Blog

Joe Biden's "Cancer Moonshot": A Look at What the Research Will Focus On

Posted By Regan Zambri Long, PLLC || 14-Oct-2016

Vice President Joe Biden has proposed a Cancer Moonshot initiative that lists research areas for which the administration desires funding. If Congress approves the project, the monetary outlay will be over and above current funds designated for cancer studies. The initiative’s goal entails expediting progress against the disease through focusing on topics scientists find most promising. Here are the areas of emphasis it enumerates.

  • Immunotherapy: This treatment doesn’t involve the toxicity of chemotherapy, and it has shown value for some challenging types of cancer. The Moonshot has recommended a national clinical trial to determine why the intervention works for some patients but not for others.
  • Genetics: Researchers believe genetics accounts for the differences in cancer aggressiveness and efficacy of treatment between patients. The initiative advocates the creation of a national network to file genetic profiles of tumors. This system would enable patients to share their data as well as volunteer for new clinical trial remediations that may help them.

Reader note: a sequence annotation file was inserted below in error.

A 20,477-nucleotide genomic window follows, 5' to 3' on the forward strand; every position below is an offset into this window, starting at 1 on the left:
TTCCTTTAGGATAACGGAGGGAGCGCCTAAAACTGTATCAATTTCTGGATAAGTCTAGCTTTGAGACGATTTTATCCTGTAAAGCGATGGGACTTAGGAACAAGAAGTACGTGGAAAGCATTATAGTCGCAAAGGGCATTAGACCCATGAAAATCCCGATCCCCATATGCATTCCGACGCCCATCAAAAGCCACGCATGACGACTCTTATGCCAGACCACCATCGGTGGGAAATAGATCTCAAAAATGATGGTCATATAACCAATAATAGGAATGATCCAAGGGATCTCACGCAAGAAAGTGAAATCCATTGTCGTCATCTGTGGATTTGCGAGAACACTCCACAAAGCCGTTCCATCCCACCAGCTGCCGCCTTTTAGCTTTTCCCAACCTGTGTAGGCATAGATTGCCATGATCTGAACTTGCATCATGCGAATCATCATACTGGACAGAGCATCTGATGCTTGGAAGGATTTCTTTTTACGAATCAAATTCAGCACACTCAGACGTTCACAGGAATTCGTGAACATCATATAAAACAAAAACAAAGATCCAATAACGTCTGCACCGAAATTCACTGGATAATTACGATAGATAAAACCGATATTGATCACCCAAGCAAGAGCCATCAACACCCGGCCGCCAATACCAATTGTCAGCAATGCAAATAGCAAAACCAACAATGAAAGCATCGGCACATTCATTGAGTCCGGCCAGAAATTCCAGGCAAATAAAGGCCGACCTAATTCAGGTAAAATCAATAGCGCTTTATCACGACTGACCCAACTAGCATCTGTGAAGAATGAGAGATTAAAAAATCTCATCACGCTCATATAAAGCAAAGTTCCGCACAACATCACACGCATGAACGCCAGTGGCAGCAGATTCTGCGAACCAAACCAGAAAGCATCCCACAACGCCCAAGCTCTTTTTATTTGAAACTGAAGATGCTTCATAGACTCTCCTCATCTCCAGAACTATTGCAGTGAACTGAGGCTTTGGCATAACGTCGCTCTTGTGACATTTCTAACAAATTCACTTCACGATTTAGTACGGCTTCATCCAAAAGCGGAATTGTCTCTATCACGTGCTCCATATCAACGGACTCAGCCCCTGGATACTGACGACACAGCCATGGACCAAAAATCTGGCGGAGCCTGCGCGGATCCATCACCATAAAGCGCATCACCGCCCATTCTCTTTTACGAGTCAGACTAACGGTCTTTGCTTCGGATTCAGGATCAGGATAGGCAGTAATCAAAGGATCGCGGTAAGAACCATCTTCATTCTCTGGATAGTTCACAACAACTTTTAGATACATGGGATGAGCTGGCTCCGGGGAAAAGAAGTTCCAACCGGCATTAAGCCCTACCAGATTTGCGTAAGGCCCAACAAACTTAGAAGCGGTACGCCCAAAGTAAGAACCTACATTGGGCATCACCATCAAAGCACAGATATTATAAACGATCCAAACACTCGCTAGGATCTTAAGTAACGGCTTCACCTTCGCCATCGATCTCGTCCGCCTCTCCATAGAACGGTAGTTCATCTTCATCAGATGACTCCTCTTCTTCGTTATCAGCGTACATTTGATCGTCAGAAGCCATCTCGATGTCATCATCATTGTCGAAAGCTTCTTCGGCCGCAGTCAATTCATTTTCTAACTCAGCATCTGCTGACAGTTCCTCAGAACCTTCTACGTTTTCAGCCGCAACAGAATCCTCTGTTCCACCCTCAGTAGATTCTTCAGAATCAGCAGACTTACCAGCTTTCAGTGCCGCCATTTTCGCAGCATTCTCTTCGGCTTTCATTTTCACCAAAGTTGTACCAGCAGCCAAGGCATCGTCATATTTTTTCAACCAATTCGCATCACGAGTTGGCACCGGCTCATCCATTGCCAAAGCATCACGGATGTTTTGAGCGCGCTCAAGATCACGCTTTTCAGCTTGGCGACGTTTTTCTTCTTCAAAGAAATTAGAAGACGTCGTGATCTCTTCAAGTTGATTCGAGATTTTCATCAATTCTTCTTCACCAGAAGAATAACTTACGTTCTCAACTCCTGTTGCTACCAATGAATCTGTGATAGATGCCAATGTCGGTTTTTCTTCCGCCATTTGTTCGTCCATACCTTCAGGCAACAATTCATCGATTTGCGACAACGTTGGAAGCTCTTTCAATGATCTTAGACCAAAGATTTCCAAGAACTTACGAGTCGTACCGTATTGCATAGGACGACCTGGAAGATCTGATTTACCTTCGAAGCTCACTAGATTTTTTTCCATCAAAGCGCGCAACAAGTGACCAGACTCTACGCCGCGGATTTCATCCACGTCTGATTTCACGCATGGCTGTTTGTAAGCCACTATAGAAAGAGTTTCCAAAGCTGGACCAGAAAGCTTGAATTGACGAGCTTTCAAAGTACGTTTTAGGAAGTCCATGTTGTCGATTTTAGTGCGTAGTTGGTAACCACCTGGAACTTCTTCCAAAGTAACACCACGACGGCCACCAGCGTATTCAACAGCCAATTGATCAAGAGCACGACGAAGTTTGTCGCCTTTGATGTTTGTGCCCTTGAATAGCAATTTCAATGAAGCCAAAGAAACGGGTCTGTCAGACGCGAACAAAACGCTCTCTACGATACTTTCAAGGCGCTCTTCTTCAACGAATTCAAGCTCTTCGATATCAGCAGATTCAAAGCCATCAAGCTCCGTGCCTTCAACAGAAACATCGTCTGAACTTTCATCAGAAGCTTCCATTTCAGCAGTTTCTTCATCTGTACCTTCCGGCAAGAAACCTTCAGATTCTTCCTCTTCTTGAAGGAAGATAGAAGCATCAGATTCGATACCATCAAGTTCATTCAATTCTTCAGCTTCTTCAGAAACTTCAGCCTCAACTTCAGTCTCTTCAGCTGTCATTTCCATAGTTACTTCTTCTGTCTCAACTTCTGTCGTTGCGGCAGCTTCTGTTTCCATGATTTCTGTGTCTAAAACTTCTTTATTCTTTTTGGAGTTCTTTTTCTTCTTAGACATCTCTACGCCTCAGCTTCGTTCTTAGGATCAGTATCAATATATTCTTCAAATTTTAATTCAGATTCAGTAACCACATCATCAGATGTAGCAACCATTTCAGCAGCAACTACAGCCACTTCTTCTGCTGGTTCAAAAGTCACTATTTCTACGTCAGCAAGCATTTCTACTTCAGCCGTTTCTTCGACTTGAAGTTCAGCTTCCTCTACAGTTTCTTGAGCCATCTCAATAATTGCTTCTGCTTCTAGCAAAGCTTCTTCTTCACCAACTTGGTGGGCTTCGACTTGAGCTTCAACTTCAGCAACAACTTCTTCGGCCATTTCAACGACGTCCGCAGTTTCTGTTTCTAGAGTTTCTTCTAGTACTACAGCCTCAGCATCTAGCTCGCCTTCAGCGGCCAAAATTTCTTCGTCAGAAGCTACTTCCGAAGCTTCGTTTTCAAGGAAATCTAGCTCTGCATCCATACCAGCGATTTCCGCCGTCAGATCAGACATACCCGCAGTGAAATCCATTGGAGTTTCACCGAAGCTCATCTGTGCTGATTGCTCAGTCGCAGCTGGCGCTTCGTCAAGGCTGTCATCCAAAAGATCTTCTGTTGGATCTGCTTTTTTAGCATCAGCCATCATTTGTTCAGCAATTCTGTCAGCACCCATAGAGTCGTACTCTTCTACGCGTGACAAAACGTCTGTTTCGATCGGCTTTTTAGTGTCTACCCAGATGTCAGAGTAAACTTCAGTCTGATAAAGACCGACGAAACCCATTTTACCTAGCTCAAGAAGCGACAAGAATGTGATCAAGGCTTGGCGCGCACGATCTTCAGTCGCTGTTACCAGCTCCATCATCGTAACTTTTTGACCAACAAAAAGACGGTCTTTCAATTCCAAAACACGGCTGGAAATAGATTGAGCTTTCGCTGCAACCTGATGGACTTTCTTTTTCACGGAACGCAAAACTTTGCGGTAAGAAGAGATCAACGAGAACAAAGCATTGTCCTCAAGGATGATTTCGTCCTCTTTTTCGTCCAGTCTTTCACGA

While the above two areas represent the primary focal points, the project lists some additional topics of particular interest. These include a quest to uncover factors that drive childhood cancer along with ways to reduce the troubling side effects of treatment.

The Moonshot also proposes to perform genetic tests on newly diagnosed colon cancer patients. As inherited genetic mutations stimulate the development of 3 percent of these types of malignancies, family members of patients who have the defect could discover if they are at risk. For more information about this type of cancer, see Newly-Diagnosed with Colorectal Cancer? Ask Questions!

Our D.C. medical malpractice attorneys can help you and your family understand your potential options to seek compensation. Call us today for a free consultation.

Categories: Medical Malpractice
Blog Home